F&M Stories

F&M Alumni Contribute to Thriving Community in Lancaster

Lancaster

This week, F&M alumni are returning to campus for True Blue Weekend, and some won’t have far to travel. Many Diplomats choose to stay in Lancaster after graduating or move back after living elsewhere, thanks to the city’s strong community and career opportunities.

Many alumni began building connections in Lancaster during their time as students. Douglas Smith ’09 spent two years after graduating as the manager of a local farmer’s market after conducting research on food insecurity in the community as a Hackman scholar

“During that time as a market manager, I really developed a fondness for the city,” Smith said. “I just made so many good friends and felt like the community here was really vibrant, strong and collaborative.” 

Living and working in Lancaster also gave him a “sense of what a city needs to be equitable for all its residents,” Smith said, and motivated him to pursue a master’s degree in urban and regional planning at the University of Michigan. He is now the chief planner for the City of Lancaster.

Peter Barber ’90 started his business, Two Dudes Painting Co., while still a student at F&M. Although he had grown up in the area, he said his business allowed him to connect with Lancaster residents in a new way. 

“As we started doing business, we really started to understand Lancaster in a different way and really started to value how great it is,” Barber said. He knew it was where he wanted to stay. “When I thought about the kind of community I would move to, I realized I would be looking for a community that’s exactly like Lancaster.”

F&M alumni are eager to give back to Lancaster through careers in public service or by volunteering with local nonprofits.  

Isabel Wong ’22 began using her major in public health to make a difference in Lancaster even before she had graduated, organizing citywide vaccine clinics during an internship with Patients R Waiting, a nonprofit focused on eliminating health disparities and increasing diversity in medicine. 

“This immersive work experience allowed me to work with an organization that has already done so much to help the Lancaster community, and I was grateful to play a part in their work to help improve the health of the city and its residents,” said Wong, who now works as a health officer for the City of Lancaster.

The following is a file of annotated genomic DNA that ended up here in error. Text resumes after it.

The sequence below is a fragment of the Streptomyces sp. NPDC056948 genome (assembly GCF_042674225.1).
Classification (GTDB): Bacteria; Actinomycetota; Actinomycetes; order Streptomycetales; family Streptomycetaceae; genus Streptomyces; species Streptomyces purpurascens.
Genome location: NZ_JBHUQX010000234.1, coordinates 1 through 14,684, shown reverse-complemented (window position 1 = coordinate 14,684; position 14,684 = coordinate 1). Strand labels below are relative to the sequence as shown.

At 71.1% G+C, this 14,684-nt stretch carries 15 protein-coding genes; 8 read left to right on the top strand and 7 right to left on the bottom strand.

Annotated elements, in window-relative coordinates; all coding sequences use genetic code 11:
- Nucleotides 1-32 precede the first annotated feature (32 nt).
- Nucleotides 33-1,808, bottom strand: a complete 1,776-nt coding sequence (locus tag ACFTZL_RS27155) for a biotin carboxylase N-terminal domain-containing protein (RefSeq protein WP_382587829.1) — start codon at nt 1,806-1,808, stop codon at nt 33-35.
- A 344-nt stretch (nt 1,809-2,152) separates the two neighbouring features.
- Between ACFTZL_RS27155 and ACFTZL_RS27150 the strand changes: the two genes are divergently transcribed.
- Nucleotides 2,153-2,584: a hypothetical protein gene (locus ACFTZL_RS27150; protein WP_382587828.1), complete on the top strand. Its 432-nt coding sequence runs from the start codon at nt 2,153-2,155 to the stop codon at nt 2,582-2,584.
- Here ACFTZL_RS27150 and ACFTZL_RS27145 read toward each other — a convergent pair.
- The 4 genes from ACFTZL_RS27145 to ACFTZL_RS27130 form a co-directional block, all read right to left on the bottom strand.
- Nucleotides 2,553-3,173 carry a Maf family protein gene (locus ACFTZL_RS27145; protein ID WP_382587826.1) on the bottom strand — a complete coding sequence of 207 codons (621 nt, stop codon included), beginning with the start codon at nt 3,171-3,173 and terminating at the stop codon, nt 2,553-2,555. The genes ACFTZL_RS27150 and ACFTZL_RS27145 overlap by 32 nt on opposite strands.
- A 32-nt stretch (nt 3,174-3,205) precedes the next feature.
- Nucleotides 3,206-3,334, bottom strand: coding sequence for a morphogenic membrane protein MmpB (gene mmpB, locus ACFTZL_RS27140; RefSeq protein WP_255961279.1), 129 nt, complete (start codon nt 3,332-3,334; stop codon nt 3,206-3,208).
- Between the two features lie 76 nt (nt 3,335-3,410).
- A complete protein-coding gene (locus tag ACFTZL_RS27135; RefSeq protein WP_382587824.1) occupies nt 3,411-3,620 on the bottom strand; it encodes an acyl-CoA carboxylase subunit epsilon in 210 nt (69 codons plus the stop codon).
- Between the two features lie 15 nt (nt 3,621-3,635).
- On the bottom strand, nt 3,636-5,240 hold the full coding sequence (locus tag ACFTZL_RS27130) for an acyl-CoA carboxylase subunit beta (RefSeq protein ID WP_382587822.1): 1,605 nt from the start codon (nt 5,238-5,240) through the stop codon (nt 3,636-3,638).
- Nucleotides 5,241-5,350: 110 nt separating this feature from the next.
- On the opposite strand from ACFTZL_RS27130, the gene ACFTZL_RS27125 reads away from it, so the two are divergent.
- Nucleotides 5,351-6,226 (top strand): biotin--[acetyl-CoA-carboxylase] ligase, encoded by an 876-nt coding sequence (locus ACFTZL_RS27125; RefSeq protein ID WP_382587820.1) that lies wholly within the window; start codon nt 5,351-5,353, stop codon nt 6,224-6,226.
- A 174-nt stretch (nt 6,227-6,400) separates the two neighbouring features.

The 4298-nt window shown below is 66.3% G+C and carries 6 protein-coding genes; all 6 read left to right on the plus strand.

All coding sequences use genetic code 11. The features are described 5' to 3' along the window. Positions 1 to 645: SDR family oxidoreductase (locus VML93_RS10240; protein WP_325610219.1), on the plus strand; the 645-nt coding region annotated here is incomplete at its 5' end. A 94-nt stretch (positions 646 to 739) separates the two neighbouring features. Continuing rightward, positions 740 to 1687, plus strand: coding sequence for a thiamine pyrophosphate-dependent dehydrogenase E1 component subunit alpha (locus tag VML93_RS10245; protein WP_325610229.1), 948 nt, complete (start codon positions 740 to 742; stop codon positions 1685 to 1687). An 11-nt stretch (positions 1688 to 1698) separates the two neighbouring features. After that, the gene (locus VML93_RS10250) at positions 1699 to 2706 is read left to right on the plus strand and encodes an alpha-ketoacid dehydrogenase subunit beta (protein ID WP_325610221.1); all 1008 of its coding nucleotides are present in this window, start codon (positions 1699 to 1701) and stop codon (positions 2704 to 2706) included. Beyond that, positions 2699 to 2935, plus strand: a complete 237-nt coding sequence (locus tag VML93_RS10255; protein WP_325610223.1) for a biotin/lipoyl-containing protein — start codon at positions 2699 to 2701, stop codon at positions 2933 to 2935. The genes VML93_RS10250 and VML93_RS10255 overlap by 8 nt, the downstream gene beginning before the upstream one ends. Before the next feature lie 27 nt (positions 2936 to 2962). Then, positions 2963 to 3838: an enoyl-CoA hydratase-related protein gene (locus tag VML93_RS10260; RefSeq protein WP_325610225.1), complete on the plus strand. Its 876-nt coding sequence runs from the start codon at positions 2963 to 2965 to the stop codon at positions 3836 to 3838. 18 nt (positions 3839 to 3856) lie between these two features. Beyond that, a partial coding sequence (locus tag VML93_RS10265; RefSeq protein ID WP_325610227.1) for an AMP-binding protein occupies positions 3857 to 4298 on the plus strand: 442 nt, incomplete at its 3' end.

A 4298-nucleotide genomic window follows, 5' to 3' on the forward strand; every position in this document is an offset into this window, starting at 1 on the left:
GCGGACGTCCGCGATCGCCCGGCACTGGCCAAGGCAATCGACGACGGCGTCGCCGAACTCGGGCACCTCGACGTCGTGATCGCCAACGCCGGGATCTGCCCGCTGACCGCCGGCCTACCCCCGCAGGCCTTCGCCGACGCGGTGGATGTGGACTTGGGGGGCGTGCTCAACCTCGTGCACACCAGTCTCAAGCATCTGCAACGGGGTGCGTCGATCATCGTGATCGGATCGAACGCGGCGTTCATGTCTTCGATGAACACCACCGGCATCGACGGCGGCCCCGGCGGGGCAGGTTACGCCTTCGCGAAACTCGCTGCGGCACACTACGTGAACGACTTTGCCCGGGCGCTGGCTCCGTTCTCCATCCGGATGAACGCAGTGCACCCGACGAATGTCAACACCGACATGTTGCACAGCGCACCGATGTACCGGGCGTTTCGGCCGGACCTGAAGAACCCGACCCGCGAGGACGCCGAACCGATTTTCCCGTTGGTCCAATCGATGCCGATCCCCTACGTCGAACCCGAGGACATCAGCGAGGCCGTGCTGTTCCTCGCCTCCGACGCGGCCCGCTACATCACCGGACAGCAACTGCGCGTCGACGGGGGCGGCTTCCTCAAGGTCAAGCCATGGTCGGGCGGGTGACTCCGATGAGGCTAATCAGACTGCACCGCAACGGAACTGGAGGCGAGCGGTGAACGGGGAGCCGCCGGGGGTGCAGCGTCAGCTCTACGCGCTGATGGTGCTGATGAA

Emily Wilson ’11 noted that the abundance of nonprofits in the area makes it easy to give back. She spent three years serving on the board of The Common Wheel, a nonprofit bicycle shop, and still supports them as a volunteer. 

Volunteering also helped her reconnect with Lancaster when she moved back after several years in Idaho. “I stumbled into The Common Wheel after I’d been back for about a year, and I found after I started volunteering, it really opened up my community here,” said Wilson, research lab manager and technician at F&M. 

For Barber, giving back goes hand-in-hand with his role as a local business owner. Over the years, he’s been involved with the Lancaster Chamber of Commerce, the Lancaster City Alliance, and a neighborhood organization, SoWe, dedicated to promoting the southwest quadrant of the city where his business is located. 

“What’s fulfilling is seeing how we’ve been able to impact the lives of our employees, and also being able to leverage the business to make positive impacts and model ethical and sustainable business practices,” Barber said. 

As for advice to current students, alumni say it is never too early for F&M students to get involved in the broader Lancaster community—and that doing so can help students gain experience and form relationships that will help them launch their careers. 

“I would encourage students who have identified what they want to work on to find out who’s doing that in Lancaster, because there’s almost certainly someone here that you could get connected with,” Smith said. “Lancaster is a very open and collaborative community, so there tends to be a lot of opportunity for people.”

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